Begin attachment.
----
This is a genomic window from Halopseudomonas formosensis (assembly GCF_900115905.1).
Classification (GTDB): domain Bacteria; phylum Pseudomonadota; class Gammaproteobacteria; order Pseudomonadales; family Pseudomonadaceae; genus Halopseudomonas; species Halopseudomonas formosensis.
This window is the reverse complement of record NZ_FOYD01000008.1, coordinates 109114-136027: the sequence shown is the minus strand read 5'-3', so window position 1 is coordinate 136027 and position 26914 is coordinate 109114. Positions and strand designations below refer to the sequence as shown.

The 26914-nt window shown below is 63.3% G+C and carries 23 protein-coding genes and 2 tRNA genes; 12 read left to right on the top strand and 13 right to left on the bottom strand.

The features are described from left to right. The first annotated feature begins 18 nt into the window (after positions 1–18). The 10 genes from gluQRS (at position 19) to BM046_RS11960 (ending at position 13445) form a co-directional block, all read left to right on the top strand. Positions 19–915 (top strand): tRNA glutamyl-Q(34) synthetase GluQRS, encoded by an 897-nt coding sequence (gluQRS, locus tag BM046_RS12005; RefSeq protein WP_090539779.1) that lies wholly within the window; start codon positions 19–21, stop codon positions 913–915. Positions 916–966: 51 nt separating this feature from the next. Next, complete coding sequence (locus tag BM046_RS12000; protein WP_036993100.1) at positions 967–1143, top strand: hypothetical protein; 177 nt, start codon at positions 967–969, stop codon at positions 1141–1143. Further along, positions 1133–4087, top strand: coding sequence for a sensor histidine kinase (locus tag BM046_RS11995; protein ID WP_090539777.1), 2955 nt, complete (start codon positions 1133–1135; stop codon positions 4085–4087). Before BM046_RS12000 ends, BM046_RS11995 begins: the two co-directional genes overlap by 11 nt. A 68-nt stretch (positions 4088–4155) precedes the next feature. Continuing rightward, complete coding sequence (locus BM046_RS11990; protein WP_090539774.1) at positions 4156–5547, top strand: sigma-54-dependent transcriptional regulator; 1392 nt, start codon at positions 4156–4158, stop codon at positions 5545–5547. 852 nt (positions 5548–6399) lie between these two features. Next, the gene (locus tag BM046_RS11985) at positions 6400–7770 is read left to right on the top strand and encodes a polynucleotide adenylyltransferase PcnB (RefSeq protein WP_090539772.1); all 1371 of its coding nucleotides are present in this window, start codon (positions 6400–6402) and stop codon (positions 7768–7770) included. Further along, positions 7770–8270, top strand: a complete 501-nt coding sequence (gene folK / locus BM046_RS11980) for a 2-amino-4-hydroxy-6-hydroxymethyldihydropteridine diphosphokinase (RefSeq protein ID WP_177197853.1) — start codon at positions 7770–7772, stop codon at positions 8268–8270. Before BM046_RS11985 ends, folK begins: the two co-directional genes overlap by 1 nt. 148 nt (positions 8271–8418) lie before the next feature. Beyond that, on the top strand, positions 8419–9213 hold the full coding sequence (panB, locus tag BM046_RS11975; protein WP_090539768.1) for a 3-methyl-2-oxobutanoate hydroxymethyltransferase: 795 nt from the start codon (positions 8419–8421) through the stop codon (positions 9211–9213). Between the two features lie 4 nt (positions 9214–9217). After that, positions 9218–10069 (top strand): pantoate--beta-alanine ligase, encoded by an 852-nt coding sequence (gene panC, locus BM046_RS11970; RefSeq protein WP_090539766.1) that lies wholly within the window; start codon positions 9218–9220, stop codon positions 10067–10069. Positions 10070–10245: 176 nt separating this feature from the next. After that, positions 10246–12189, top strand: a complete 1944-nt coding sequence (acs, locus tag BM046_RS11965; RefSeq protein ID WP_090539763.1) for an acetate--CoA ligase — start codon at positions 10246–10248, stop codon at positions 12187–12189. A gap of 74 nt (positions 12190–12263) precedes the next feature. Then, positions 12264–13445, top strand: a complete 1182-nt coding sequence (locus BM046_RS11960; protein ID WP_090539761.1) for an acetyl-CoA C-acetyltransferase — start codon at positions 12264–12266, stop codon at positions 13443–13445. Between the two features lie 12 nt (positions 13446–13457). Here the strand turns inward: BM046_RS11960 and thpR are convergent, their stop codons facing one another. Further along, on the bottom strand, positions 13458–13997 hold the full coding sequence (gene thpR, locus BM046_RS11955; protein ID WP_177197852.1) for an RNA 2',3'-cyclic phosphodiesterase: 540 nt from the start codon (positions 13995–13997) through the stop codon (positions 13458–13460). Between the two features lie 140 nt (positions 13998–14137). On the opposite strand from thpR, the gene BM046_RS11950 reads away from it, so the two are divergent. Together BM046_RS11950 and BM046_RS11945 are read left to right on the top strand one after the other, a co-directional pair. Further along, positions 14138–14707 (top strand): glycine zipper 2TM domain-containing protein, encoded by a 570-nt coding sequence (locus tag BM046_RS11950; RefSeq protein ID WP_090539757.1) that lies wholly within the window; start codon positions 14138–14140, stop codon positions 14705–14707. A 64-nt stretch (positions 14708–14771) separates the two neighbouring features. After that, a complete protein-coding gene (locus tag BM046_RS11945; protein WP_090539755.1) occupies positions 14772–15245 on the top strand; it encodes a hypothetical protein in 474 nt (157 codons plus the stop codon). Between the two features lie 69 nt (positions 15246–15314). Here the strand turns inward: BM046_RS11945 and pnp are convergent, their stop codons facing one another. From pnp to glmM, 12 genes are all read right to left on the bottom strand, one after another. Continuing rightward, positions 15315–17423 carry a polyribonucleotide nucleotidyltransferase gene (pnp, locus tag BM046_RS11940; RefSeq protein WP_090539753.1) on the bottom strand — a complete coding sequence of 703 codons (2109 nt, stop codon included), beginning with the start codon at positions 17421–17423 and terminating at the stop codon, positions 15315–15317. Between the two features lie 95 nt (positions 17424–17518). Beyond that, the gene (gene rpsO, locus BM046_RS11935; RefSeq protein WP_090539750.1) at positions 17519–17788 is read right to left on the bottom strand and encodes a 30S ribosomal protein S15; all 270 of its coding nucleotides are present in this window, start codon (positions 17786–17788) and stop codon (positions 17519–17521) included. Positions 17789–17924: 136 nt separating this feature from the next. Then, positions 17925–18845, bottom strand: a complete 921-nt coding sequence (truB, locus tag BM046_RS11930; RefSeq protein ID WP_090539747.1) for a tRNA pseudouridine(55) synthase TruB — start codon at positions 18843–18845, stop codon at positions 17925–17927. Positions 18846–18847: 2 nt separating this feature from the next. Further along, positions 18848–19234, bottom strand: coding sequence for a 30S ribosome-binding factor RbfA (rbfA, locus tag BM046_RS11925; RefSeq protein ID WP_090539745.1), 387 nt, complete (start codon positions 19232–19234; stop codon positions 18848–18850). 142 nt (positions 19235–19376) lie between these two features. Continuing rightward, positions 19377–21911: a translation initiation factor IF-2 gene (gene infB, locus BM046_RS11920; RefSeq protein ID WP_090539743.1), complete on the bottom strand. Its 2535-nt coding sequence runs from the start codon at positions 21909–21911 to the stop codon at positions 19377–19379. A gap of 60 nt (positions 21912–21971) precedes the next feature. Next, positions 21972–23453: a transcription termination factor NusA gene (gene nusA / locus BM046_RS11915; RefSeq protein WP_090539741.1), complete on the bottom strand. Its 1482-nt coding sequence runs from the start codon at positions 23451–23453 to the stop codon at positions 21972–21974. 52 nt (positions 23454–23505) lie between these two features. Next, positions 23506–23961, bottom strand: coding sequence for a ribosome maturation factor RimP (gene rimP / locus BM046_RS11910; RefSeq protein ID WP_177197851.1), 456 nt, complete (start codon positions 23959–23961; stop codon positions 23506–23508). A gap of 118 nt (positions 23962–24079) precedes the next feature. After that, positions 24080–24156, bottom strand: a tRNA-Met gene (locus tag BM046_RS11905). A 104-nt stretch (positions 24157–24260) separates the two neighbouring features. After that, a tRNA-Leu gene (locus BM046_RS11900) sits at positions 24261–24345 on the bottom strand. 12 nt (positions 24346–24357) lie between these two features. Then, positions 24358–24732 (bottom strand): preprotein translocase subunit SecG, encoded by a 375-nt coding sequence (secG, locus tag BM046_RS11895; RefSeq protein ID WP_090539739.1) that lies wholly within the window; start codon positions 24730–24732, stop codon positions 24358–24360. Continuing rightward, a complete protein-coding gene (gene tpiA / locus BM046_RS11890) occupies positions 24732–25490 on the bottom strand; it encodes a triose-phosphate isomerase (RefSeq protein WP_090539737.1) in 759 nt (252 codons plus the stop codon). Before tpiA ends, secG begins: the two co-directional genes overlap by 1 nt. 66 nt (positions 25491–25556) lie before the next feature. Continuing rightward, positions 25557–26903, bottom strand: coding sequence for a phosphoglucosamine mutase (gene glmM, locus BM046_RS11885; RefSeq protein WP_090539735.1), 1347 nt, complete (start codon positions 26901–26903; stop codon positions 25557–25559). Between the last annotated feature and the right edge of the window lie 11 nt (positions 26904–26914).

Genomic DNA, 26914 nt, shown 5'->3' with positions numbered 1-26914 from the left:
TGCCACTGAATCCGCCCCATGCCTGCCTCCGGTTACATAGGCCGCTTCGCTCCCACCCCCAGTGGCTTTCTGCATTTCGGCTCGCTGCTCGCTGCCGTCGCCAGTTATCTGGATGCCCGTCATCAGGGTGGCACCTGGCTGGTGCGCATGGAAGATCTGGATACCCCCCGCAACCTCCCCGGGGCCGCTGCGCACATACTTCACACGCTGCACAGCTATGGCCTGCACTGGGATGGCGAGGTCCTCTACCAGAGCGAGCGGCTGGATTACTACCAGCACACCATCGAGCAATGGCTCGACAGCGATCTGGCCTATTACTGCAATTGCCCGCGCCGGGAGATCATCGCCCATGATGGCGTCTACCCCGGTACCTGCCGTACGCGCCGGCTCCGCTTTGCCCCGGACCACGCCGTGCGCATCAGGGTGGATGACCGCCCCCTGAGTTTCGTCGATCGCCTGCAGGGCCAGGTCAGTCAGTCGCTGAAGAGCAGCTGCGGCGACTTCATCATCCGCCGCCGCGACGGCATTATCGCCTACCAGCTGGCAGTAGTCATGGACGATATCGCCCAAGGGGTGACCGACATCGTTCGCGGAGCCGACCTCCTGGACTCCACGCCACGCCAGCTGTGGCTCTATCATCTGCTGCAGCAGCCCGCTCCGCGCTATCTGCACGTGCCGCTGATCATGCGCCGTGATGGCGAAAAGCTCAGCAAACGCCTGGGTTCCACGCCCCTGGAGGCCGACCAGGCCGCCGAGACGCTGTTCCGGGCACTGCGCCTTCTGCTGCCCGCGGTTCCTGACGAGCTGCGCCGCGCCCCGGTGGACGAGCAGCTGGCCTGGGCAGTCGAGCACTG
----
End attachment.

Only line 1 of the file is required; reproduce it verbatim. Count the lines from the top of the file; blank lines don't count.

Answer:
This is a genomic window from Halopseudomonas formosensis (assembly GCF_900115905.1).